Previous studies have demonstrated that microinjection of the putative group III metabotropic glutamate receptor (mGluR) agonist, l(+)-2-amino-4-phosphonobutyric acid (l-AP4), into the nucleus tractus solitarius (NTS) produces depressor and sympathoinhibitory responses. These responses are significantly attenuated by a group III mGluR antagonist and may involve ionotropic glutamatergic transmission. Alternatively, a previous report in vitro suggests that preparations of l-AP4 may nonspecifically activate NMDA channels due to glycine contamination (Contractor A, Gereau RW, Green T, and Heinemann SF. Proc Natl Acad Sci USA 95: 8969–8974, 1998). Therefore, the present study tested whether responses to l-AP4 specifically require the N-methyl-d-aspartate (NMDA) receptor and whether they are due to actions at the glycine site on the NMDA channel. To test these possibilities in vivo, we performed unilateral microinjections of l-AP4, glycine, and selective antagonists into the NTS of urethane-anesthetized rats. l-AP4 (10 mM, 30 nl) produced sympathoinhibitory responses that were abolished by the NMDA receptor antagonist 2-amino-5-phosphonovaleric acid (AP-5, 10 mM) but were unaffected by the non-NMDA antagonist 6-nitro-7-sulfamobenzoquinoxaline-2,3-dione (NBQX, 2 mM). Microinjection of glycine (0.02–20 mM) failed to mimic sympathoinhibitory responses to l-AP4, even in the presence of the inhibitory glycine antagonist, strychnine (3 mM). Strychnine blocked pressor and sympathoexcitatory actions of glycine (20 mM) but failed to reveal a sympathoinhibitory component due to presumed activation of NMDA receptors. The results of these experiments suggest that responses to l-AP4 require NMDA receptors and are independent of non-NMDA receptors. Furthermore, although it is possible that glycine contamination or other nonspecific actions are responsible for the sympathoinhibitory actions of l-AP4, our data and data in the literature argue against this possibility. Thus we conclude that responses to l-AP4 in the NTS are mediated by an interaction between group III mGluRs and NMDA receptors. Finally, we also caution that nonselective actions of l-AP4 should be considered in future studies.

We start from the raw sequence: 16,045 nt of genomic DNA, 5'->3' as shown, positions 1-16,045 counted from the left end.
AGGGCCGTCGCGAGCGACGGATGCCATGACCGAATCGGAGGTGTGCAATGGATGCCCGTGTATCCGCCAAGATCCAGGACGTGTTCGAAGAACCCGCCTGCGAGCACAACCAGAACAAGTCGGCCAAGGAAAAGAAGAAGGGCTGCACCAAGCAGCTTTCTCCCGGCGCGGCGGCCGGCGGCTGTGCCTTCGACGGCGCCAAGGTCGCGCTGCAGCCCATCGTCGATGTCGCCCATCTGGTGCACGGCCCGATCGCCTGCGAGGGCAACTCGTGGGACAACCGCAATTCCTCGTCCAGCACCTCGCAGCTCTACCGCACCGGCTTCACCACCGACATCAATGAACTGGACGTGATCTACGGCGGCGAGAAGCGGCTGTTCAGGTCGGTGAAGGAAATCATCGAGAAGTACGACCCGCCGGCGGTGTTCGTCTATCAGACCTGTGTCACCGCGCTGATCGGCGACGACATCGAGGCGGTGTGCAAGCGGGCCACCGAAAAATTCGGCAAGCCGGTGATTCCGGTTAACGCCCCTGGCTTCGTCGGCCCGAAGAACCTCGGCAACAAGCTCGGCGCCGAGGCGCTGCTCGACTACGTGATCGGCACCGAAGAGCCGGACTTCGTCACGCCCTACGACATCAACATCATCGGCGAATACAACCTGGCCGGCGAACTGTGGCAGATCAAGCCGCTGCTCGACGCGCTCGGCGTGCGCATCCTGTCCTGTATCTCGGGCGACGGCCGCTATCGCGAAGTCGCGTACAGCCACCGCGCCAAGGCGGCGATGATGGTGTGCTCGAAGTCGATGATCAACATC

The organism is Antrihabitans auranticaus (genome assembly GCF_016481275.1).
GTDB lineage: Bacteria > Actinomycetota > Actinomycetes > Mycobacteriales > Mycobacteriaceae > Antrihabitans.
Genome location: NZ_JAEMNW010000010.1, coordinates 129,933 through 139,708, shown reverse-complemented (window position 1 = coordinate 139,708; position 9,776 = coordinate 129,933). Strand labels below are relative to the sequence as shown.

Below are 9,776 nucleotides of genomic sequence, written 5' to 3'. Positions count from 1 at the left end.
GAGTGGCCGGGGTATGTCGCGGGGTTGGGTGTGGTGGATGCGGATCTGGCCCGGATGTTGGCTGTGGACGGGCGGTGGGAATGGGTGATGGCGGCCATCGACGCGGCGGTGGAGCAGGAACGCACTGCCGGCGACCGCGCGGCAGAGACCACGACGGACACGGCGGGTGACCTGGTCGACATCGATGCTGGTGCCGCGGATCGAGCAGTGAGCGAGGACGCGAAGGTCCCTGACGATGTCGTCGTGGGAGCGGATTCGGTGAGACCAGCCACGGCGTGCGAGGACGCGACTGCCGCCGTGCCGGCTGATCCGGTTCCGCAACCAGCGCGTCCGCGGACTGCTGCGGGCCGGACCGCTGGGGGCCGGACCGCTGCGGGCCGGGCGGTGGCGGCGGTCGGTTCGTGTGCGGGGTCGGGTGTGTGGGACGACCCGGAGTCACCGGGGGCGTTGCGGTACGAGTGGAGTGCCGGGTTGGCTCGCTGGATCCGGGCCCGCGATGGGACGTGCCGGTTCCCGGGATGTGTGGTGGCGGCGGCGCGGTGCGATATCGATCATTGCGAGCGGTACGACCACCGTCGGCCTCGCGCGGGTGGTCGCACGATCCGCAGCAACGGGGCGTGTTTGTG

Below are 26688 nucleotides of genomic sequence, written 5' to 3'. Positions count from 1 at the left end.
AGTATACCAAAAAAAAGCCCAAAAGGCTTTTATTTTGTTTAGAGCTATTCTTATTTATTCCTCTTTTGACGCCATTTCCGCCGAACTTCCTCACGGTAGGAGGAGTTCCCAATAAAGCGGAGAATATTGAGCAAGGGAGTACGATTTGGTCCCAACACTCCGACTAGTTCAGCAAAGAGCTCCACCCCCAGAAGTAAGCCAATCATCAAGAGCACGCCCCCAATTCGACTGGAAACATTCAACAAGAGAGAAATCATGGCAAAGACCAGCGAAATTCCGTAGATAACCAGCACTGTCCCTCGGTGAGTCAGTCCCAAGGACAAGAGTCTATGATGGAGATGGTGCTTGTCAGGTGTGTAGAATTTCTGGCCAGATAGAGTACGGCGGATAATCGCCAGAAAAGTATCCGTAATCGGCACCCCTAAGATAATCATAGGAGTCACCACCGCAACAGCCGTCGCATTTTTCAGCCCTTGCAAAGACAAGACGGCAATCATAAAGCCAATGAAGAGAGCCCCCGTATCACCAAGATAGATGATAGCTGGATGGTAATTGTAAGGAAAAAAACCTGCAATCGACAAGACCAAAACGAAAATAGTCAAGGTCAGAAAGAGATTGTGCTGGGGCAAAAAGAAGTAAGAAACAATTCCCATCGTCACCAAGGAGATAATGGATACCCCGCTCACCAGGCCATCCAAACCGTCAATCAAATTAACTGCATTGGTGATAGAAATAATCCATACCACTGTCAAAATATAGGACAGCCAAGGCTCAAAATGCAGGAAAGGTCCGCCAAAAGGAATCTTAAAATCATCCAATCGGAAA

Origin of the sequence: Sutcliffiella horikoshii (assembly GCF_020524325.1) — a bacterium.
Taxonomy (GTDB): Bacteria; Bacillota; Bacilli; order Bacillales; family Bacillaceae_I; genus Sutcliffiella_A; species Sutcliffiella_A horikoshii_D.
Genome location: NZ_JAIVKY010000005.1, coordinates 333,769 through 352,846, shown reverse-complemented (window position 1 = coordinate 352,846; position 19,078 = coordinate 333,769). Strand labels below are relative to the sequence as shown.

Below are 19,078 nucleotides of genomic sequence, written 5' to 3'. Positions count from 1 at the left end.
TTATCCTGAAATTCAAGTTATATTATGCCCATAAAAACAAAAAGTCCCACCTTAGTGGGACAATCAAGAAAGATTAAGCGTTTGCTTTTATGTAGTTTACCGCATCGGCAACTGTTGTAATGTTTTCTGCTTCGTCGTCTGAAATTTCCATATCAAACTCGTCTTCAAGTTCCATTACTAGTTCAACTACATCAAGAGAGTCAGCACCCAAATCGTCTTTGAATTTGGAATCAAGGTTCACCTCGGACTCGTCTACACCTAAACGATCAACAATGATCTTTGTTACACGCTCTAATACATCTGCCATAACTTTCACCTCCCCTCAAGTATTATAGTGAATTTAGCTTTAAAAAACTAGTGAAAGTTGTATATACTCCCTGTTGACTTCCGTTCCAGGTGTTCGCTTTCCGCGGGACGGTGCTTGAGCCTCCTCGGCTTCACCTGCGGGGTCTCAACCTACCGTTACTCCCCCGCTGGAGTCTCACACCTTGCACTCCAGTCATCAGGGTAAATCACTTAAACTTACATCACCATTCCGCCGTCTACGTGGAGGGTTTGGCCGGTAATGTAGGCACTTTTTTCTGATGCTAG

- l-2-amino-4-phosphonobutyric acid
- metabotropic glutamate receptors
- sympathetic nerve activity
- nucleus tractus solitarius
the nucleus tractus solitarius (NTS) is the primary termination site for baroreceptor afferents and is an important site for control of sympathetic outflow (47). Because glutamate appears to be the primary neurotransmitter of baroreceptor afferents (47, 50) and metabotropic glutamate receptors (mGluRs) are present in the NTS (4, 24, 25, 39), we and others have postulated that mGluRs may subserve various functions within the NTS (4, 15, 18, 19, 38). For example, group III mGluRs generally are believed to be presynaptic and inhibit neurotransmitter release in different brain regions (6, 16, 42), including the NTS (4, 20, 25). However, recent reports indicate that microinjection of group III receptor agonists, such as L(+)-2-amino-4-phosphonobutyric acid (l-AP4), into the NTS produces decreases in arterial pressure and sympathetic nerve activity, consistent with a net excitation of NTS neurons (34, 36, 54).